The IRA Is No Longer A Threat, Report Says

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By Kevin Sullivan
Washington Post Foreign Service
Thursday, September 4, 2008

LONDON, Sept. 3 -- The Irish Republican Army's once powerful military leadership group, known as the army council, has been abandoned and no longer "presents a threat to peace or democratic politics" in Northern Ireland, according to a report issued Wednesday by an independent monitoring group.

The IRA "has completely relinquished the leadership and other structures appropriate to a time of armed conflict," said the report from the Independent Monitoring Commission, which the British and Irish governments established in 2004 to assess outlawed paramilitary activity in the province.

The report was widely interpreted as an important step toward the easing of political tensions between Protestant and Catholic political parties sharing power in the province's fledgling local government.

Protestant politicians have demanded to see proof that the IRA has fully dismantled its military structures before they will agree to allow the British government to hand over responsibility for police and the judiciary to the provincial government.

That development is considered key to creating a lasting peace in Northern Ireland, where more than 3,600 people died in sectarian fighting during three decades of strife known as "the Troubles."

British Prime Minister Gordon Brown hailed Wednesday's report from the Independent Monitoring Commission, whose four members include Richard Kerr, a former deputy director of the CIA.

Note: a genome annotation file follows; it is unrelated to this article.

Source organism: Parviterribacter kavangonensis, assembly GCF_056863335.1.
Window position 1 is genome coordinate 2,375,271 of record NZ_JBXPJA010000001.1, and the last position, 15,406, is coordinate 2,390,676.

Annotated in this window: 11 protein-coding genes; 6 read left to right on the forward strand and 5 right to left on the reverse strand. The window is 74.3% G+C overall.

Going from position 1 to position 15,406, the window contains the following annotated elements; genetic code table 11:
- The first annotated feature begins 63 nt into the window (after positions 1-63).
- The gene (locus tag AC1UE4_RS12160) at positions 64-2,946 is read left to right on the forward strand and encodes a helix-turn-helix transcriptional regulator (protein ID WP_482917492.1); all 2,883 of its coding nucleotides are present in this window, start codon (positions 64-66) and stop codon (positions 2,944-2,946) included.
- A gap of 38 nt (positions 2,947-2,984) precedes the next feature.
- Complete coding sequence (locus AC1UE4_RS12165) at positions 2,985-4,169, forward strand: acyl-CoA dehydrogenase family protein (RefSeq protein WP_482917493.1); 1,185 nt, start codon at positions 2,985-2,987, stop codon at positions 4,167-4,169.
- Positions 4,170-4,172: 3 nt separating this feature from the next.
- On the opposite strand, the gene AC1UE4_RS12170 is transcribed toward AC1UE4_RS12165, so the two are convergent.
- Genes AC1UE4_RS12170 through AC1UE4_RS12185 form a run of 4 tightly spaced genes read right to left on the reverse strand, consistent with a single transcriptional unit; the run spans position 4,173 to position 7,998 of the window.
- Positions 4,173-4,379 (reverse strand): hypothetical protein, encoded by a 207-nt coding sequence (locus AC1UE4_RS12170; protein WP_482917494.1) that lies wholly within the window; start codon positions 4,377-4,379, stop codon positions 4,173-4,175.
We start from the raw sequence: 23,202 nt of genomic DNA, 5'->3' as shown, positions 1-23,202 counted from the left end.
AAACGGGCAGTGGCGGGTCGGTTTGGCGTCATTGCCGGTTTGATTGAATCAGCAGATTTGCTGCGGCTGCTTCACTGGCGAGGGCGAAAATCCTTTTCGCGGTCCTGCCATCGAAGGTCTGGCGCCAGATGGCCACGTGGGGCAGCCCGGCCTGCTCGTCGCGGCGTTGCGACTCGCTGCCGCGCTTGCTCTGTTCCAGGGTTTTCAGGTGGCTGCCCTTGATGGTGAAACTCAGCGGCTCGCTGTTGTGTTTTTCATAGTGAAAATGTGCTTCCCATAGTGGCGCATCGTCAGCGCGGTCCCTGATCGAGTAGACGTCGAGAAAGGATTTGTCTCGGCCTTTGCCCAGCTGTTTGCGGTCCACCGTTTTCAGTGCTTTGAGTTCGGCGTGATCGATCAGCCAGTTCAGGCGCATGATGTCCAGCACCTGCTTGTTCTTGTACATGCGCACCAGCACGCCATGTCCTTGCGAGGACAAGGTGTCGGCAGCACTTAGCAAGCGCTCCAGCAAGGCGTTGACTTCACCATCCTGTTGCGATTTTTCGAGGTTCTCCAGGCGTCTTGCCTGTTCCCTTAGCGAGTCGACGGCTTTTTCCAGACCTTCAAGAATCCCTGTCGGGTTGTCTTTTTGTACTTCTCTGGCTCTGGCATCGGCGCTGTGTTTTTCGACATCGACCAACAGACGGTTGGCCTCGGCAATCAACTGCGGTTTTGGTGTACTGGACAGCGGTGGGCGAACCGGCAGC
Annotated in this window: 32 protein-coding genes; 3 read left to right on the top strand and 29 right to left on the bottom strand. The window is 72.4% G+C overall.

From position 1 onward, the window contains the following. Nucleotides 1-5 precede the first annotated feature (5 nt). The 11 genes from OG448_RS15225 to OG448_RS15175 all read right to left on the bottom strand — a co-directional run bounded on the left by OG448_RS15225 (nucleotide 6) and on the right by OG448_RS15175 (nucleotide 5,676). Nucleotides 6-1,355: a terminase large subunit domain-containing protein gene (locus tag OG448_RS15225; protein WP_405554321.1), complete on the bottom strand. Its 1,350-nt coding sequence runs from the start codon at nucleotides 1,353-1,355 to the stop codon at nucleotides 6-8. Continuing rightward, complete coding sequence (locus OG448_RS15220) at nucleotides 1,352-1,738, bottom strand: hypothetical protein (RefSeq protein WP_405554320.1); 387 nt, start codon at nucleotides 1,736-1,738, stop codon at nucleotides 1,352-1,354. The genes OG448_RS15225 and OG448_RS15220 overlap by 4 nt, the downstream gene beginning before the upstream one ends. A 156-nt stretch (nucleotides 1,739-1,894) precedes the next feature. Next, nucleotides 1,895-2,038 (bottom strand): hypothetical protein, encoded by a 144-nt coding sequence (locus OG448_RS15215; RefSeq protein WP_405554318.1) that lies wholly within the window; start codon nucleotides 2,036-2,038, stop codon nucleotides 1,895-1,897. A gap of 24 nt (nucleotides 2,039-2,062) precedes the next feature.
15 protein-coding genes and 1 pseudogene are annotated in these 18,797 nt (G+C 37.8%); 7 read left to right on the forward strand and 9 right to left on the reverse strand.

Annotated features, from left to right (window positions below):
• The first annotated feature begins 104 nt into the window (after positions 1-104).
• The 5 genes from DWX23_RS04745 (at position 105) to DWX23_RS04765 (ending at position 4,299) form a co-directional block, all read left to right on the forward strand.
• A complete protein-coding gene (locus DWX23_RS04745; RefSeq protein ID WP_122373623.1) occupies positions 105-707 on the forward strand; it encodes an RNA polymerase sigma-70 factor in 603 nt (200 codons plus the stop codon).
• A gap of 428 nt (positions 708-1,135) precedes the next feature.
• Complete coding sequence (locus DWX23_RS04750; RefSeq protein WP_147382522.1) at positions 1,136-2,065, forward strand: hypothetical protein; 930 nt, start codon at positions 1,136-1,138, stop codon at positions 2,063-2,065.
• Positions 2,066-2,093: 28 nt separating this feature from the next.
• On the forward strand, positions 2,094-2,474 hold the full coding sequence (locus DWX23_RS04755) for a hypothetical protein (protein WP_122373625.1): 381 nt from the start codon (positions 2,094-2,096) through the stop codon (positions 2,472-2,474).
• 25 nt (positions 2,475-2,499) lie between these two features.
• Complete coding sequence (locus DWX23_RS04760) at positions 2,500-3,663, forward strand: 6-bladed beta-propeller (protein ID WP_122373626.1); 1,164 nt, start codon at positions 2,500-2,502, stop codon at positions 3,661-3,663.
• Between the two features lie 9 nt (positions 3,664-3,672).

"I believe that this will provide reassurance and hope for everybody who wants to see this chapter of Northern Ireland's history closed," Brown said in London. "It is now time for all the political parties to work together to complete the final stages of the peace process -- to complete the devolution of policing and justice."

The report had been requested by the British and Irish governments to clarify the commission's statement in its previous report, issued in May, that the IRA's abandonment of its military structures was "all but complete."

Peter Robinson, the co-leader of Northern Ireland's power-sharing government and head of the Democratic Unionist Party, the province's largest Protestant political party, had said publicly that the commission's earlier finding did not offer proof that "the IRA is out of business for good."

On Wednesday, Robinson issued a statement that was largely positive about the commission's latest findings, saying, "Confirmation that the organization is 'being allowed to wither away' will be something that people across the Province will regard as a welcome advancement."

He added, however, that "while it is marked progress that the IRA is no longer 'doing business,' the Unionist community needs to be convinced by the republican leadership that the IRA is out of business for good."

In Dublin, Irish government officials said the commission's report was unambiguous.

"This report demonstrates not only that PIRA has gone away but that it won't be coming back," said Justice Minister Dermot Ahern, using the acronym for the IRA's widely used name, the Provisional Irish Republican Army.


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